Saturday, January 17, 2009

Origins of the Individuals with Disabilities Education Act

Originally posted at

I have the great fortune to be an education advocate for chronically ill children. It's rewarding and frustrating work that combines my public school teaching experience with my legal background as an attorney for parents of children who happen to have special needs.

Every week I talk to parents about the Individuals with Disabilities Education Act (IDEA) and Section 504 of the Rehabilitation Act, federal laws that entitle children with disabilities to a free, appropriate public education. Most of the parents I work with have not heard of these legislative acts or want to know more about them. I look forward to helping guide this community through discussions on IDEA and special education in general. But before we get there, let's go back a few years. Just a few - because to discuss where we are, we need to examine where we've been.

Before 1975, when Congress passed the Education for All Handicapped Children Act, later reauthorized and renamed Individuals with Disabilities Education Act, a child deemed "uneducable" could be (and often was) legally barred from entering public school in most states. Uneducable children were children who were - or who were thought to be - mentally deficient, "crippled," blind, deaf, "defective," "delinquent," epileptic, or "diseased" .

By the time the Education for All Handicapped Children Act was enacted, four out of every five disabled children were denied access to education in U.S. public schools. A majority of these children were institutionalized. In New York State, children declared mentally retarded were institutionalized at Willowbrook State School, an institution located on Staten Island that gained notoriety in the 1960s for conducting a controversial medical study. In this study, healthy inmates were inoculated with hepatitis by injection or orally - by being forced to eat infected feces.By the 1970s, dire conditions caused by lack of staffing and resources led a few doctors and parents of patients at Willowbrook to picket the administration building. Their activism led the local newspaper, the Staten Island Advance, to cover conditions in the institution. A few months later, a local news station sent fledgling reporter, Geraldo Rivera, to cover the controversy. Using a stolen key, Rivera brought a hand held camera into Willowbrook and filmed a video expose of conditions inside the school.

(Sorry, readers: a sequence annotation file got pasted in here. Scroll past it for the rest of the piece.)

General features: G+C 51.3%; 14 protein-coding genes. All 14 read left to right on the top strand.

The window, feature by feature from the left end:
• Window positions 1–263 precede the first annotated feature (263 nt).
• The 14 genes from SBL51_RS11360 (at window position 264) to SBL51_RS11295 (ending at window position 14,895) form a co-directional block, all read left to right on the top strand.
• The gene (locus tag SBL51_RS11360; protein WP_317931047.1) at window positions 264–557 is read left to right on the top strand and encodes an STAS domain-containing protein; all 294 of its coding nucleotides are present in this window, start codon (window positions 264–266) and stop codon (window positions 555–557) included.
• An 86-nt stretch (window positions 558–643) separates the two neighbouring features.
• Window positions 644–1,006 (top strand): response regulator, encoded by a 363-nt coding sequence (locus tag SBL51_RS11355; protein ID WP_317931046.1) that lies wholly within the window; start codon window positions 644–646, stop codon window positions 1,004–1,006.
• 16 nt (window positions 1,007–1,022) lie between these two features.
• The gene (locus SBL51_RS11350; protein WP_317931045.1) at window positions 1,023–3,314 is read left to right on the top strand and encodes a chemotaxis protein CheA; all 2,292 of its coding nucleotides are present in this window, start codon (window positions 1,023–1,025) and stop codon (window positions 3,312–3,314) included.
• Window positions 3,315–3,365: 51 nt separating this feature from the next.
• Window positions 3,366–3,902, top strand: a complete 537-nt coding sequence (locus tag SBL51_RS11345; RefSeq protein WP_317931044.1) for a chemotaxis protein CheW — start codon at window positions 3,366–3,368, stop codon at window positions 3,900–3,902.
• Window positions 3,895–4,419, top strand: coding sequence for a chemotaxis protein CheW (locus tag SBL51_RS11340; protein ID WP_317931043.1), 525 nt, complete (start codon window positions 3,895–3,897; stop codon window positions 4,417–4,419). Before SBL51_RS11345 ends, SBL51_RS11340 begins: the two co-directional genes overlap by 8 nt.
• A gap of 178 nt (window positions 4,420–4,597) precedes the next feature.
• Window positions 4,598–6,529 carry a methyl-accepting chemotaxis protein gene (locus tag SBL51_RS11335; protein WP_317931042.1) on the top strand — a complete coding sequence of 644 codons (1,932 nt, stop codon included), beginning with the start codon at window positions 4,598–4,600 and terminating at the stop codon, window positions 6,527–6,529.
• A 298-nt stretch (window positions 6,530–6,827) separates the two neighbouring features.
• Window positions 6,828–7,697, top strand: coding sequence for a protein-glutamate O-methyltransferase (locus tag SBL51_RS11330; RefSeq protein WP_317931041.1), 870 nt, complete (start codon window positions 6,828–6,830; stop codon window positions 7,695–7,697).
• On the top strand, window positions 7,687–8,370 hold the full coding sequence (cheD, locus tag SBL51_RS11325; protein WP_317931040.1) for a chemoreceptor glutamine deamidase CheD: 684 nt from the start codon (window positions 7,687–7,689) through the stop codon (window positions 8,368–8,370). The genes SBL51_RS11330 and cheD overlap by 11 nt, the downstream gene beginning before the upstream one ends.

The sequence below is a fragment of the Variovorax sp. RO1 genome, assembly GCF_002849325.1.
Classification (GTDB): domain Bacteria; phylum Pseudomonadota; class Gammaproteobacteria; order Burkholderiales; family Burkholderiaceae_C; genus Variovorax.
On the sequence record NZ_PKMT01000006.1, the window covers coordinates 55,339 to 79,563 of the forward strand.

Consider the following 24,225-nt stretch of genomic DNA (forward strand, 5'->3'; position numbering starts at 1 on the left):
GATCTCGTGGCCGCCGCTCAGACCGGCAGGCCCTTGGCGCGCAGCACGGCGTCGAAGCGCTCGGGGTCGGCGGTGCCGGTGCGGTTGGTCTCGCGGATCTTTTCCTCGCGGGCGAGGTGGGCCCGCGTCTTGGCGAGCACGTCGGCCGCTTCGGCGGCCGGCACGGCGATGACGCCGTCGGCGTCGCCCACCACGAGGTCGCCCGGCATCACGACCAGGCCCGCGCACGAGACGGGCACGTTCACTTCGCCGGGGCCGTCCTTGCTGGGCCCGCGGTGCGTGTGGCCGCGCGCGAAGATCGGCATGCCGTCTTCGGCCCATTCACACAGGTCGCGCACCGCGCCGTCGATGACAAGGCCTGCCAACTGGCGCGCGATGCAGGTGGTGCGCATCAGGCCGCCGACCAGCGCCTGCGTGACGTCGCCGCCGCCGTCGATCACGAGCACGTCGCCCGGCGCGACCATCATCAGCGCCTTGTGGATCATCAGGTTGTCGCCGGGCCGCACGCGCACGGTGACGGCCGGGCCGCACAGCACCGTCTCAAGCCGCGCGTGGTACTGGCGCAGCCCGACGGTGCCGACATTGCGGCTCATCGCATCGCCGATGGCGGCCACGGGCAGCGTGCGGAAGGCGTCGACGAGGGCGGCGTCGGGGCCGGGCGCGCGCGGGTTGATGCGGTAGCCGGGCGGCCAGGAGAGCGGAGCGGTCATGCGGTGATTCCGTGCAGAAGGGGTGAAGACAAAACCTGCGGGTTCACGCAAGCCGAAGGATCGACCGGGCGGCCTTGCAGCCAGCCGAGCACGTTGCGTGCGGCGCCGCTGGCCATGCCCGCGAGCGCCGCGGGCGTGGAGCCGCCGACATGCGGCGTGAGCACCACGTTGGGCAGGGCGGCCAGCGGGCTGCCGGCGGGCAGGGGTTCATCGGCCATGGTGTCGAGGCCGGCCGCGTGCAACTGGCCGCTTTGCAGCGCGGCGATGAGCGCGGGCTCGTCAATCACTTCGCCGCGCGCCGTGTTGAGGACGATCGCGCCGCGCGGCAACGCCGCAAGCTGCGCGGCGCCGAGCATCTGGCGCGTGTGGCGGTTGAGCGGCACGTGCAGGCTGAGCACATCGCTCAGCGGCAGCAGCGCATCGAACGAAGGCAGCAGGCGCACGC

According to the New York Times' Celia Dugger:
Beginning in the late 1940's, Willowbrook offered a mean, often desperate existence to thousands of mentally retarded people. By 1962, there were 6,200 people there, 2,000 more than its capacity. The complex was overcrowded and drastically understaffed. As many as 60 extremely disabled people were packed into one big locked room during the day, for years on end, with only a few attendants to supervise.

Neglect was endemic. There were not enough chairs, so residents lay on the floor or in cribs. And there were not enough clothes, so they often wore rags or nothing at all.
Many could not feed themselves, and the shortage of workers meant residents often did not eat properly. The lack of supervision also allowed unchecked violence among the bored, despairing residents.

Conditions such as these were not unique to Willowbrook. In 1971, the Pennsylvania Association for Retarded Children (PARC) filed a federal class action suit against the Commonwealth of Pennsylvania on behalf of mentally retarded children, aged 6 to 21, who were excluded from Pennsylvania public schools. PARC did not go to trial, but a federal trial court endorsed a consent agreement between the parties. In language later echoed by IDEA, the consent agreement stipulated that no mentally retarded child could be excluded from public school without due process and that Pennsylvania school districts had to provide these children with a free and appropriate public education.

In a second landmark federal case, Mills v. Board of Education of the District of Columbia (1972), the court entered a judgment in favor of the Washington D.C. class of children classified as being behavior problems, mentally retarded, emotionally disturbed, and hyperactive, and who were excluded from school. The judgment stated that lack of funding could not be a reason for refusing service to students, a tenet which still exists under IDEA.

Parent activism, the formation of associations for various disabilities, state legislation, and landmark federal judicial decisions, including PARC and Mills, all led to the enactment of IDEA three years later. They stand as proof that action can lead to results.

As I've said, my direct experience with IDEA has been as an attorney and advocate. I'm hoping that those with diverse experiences (special education teachers, parents of children covered by Section 504 or IDEA, administrators, etc) will share their stories below, or if privacy is preferred, through a personal message. I hope to help guide this community's discussion of special education partially through the use of personal stories, mine plus those shared with me, that speak to the complexities, strengths, and weakness of special education law and policy.
Let me just close by saying how happy I am to see this community forming, and to help it along. Hats off to for knowing how to, well - org(anize) Change!

Photos: Willowbrook 1 (Source)Willowbrook 2 (Source)Willowbrook 3 (Source)
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